CREDIT: Flickr user glennia
Emissions of carbon dioxide from energy activities in the United States jumped by 2 percent in 2013 from the year before, according to an early estimate from the Energy Information Administration (EIA).
2013′s emissions estimate is 10 percent lower than emissions levels in 2005, but any number that is not a negative one means that the Obama Administration’s goal of a 17 percent emissions cut from that 2005 level by the end of the decade gets that much harder. The drop in CO2 emissions from 2005 to 2012 was 12 percent, so 10 percent is a step back.
Ideally that dotted line starts dropping fast.
The reason that the United States emitted more carbon pollution in 2013 than in 2012 is mostly due to the fact that the electric power sector burned more coal to power American homes and businesses and less natural gas. The coal industryhit a low in April of last year, but has had an uptick since then.
The first thing this means is that if there is a “War on Coal,” the coal industry made some tactical advances in 2013. Congresswoman Shelley Moore Capito (R-WV) described on Thursday how the Obama Administration’s proposed limits on carbon pollution from new power plants represent “the drumbeat of the war on coal and the absolute different attacks the (Obama) Administration has put forward to shut down an all of the above energy program.” The day she said this, Freedom Industries was leaking a coal chemical into a river upstream of a water treatment facility in her state that has left 300,000 residents without water for more four days.
Still, regulations like the cross-state air pollution rule and the mercury and air toxic standards rule could lead to the retirement of 60 gigawatts of coal-fired power plants by 2020, so coal’s current rebound could be short-lived. Since burning coal is more carbon-intensive and dirtier than burning natural gas, that would be a good thing for the climate and for people who breathe air.
Natural gas, however, has been getting more expensive following extremely low prices in 2012 caused largely by the fracking boom. In 2013, the average wholesale price for natural gas, taken at Henry Hub in Erath, Louisiana, jumped 35 percent to $3.73 million British Thermal Units (MMBtu). This increase reflected large increases in the price of natural gas throughout the United States, focused largely in New England and New York, which were paying $6.90/MMBtu at the end of 2013 due to pipeline constraints and cold-weather demand. But every region in the country saw a substantial price increase from the year before:
If the price of natural gas increases much more, the gas producers and transporters may have more of a financial incentive to fix methane leaks.
Wholesale electricity prices also increased from 2012 to 2013 in most regions of the country, due to demand spikes, more expensive natural gas, and drier-than-normal conditions in the normally hydroelectrically-flush Pacific Northwest.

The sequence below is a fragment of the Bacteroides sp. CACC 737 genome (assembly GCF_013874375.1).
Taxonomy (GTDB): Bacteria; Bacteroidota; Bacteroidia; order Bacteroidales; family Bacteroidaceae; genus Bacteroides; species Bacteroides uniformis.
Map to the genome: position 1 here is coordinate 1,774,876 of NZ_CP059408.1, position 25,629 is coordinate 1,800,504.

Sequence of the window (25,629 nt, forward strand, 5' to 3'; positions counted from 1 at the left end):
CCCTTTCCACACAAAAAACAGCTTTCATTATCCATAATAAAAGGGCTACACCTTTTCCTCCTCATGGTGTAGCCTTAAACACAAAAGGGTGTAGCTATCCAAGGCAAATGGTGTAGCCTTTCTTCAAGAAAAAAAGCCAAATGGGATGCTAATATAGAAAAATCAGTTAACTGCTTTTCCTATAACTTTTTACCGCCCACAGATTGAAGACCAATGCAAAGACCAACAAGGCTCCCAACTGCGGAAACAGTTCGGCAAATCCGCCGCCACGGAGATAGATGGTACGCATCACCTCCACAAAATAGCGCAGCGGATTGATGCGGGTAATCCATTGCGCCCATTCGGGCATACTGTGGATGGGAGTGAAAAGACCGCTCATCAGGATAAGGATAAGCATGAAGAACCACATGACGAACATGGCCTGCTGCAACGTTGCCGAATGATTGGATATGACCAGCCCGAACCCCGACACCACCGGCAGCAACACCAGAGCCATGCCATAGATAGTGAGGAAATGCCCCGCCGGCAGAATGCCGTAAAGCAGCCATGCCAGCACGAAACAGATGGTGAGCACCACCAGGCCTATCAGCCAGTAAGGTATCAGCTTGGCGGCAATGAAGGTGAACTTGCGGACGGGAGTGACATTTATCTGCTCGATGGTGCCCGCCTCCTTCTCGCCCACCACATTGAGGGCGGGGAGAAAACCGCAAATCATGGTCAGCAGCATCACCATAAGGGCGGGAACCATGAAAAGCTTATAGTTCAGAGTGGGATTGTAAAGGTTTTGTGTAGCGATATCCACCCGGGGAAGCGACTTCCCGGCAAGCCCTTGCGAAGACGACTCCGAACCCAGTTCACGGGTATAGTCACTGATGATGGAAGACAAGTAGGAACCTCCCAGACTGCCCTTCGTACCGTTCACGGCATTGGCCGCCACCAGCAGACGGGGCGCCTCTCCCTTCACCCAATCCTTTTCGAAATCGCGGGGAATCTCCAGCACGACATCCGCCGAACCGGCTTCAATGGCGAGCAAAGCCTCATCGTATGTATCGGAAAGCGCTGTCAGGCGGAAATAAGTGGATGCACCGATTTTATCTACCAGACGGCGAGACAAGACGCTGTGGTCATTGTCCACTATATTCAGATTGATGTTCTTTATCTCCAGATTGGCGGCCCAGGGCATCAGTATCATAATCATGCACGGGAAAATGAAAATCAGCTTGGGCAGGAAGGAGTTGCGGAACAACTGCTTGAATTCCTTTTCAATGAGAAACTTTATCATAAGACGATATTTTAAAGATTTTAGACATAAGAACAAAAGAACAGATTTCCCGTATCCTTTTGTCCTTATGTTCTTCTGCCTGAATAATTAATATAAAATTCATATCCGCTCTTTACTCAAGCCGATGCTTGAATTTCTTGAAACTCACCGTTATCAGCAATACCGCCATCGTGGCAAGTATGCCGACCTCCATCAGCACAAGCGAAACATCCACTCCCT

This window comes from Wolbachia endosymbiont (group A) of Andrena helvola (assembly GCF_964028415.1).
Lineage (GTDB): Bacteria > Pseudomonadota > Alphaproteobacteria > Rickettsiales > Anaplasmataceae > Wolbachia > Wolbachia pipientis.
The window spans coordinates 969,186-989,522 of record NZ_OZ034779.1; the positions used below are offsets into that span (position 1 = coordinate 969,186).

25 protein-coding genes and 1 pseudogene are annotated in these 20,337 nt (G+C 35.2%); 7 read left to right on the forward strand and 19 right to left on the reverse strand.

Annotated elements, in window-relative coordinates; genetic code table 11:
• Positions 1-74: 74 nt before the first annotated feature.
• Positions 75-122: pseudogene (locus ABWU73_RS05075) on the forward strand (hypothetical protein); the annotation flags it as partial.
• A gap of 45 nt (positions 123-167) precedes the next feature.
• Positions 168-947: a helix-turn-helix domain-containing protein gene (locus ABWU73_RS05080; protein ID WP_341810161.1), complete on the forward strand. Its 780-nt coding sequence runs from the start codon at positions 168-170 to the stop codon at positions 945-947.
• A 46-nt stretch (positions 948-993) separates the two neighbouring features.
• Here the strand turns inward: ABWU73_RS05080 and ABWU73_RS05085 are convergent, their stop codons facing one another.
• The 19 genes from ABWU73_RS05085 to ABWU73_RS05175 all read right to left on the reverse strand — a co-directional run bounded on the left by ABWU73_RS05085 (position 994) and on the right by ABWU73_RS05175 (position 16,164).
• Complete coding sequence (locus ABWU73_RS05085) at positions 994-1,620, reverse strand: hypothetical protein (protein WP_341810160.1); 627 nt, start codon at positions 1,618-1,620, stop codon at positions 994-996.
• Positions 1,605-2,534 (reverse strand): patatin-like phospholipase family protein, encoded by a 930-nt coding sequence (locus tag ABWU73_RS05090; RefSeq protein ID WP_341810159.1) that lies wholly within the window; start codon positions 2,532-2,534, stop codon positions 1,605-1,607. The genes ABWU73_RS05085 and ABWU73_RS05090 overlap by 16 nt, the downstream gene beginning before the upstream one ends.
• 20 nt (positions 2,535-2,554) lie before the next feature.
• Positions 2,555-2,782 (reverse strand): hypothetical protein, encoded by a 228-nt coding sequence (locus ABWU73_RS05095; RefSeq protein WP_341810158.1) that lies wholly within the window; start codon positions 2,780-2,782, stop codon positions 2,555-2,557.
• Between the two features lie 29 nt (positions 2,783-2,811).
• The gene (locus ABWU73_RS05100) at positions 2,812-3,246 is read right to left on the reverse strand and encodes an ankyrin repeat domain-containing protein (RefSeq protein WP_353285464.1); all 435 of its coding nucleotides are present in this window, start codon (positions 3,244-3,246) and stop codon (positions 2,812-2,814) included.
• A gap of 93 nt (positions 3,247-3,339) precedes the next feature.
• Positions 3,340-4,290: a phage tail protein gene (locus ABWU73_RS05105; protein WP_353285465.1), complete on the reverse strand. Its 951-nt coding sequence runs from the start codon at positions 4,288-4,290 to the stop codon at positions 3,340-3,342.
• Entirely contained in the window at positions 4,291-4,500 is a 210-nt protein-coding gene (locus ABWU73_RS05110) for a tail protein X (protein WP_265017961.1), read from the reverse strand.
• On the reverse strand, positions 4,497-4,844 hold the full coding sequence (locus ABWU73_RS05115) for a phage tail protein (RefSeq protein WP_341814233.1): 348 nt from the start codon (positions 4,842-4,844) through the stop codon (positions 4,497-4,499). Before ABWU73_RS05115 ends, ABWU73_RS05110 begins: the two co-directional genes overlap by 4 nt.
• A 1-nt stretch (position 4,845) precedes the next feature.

Still, the prospect of more expensive natural gas threatens the logic of natural gas being the cheap bridge to a sustainable energy future. As the price of renewable energy steadily drops, the clear need to expand renewables instead of natural gas, with its volatile price changes, becomes clearer.
Both the EIA estimate and the 17 percent goal by 2020 only account for carbon dioxide, which is the most prevalent greenhouse gas, but other more powerful heat-trapping gases are certainly a part of the mix (see: methane). The Obama Administration has said that the only way to meet even that 17 percent goal is through capping emissions from power-plant emissions. Since the current proposed rules for new plants will mostly allow leading-edge natural gas plants to be built, the Administration’s pathway to cutting emissions relies on natural gas. A volatile — and more expensive — gas price complicates that pathway.
One thing that can help reduce the price of electricity is not more cheap coal or gas, but more renewable energy. In Germany, the growth of solar energy has meant that there is more power supplied when demand spikes, which leads to lower wholesale electricity prices. According to NPD Solarbuzz, U.S. solar installations hit a record of 4.2 gigawatts in 2013.
The EIA outlined several other reasons for lower post-2005 emissions: were dampened growth in energy demand during the economic recovery, improved energy efficiency, and higher energy prices.
One bright spot in U.S. carbon pollution trends was announced Monday. The states in the Regional Greenhouse Gas Initiative (RGGI), which have reacted to the regime’s steadily-declining cap on carbon pollution by lowering CO2 emissions from power plants, will hold an auction in March under a cap 45 percent lower than the cap was in 2009. By 2020, carbon pollution from these sources will be half of 2005 emissions in these nine states. RGGI states include Connecticut, Delaware, Maine, Maryland, Massachusetts, New Hampshire, New York, Rhode Island, and Vermont.